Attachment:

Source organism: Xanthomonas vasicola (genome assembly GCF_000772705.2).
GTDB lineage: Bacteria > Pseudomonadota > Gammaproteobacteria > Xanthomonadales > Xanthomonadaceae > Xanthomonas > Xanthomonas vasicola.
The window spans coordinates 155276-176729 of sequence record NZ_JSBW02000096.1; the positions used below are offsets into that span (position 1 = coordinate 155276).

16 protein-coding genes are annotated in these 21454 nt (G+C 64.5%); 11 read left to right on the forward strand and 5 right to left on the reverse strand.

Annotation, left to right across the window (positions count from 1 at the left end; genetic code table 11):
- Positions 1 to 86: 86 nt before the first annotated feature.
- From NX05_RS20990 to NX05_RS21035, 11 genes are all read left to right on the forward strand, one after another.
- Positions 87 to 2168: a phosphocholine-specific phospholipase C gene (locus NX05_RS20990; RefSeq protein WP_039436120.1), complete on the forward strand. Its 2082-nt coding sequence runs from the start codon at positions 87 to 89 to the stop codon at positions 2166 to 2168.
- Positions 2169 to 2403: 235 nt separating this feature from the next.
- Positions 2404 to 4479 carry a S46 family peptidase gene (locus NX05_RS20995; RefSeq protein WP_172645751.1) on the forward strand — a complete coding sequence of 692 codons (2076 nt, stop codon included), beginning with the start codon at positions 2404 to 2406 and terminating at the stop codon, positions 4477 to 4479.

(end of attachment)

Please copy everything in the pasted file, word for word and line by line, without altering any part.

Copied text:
Source organism: Xanthomonas vasicola (genome assembly GCF_000772705.2).
GTDB lineage: Bacteria > Pseudomonadota > Gammaproteobacteria > Xanthomonadales > Xanthomonadaceae > Xanthomonas > Xanthomonas vasicola.
The window spans coordinates 155276-176729 of sequence record NZ_JSBW02000096.1; the positions used below are offsets into that span (position 1 = coordinate 155276).

16 protein-coding genes are annotated in these 21454 nt (G+C 64.5%); 11 read left to right on the forward strand and 5 right to left on the reverse strand.

Annotation, left to right across the window (positions count from 1 at the left end; genetic code table 11):
- Positions 1 to 86: 86 nt before the first annotated feature.
- From NX05_RS20990 to NX05_RS21035, 11 genes are all read left to right on the forward strand, one after another.
- Positions 87 to 2168: a phosphocholine-specific phospholipase C gene (locus NX05_RS20990; RefSeq protein WP_039436120.1), complete on the forward strand. Its 2082-nt coding sequence runs from the start codon at positions 87 to 89 to the stop codon at positions 2166 to 2168.
- Positions 2169 to 2403: 235 nt separating this feature from the next.
- Positions 2404 to 4479 carry a S46 family peptidase gene (locus NX05_RS20995; RefSeq protein WP_172645751.1) on the forward strand — a complete coding sequence of 692 codons (2076 nt, stop codon included), beginning with the start codon at positions 2404 to 2406 and terminating at the stop codon, positions 4477 to 4479.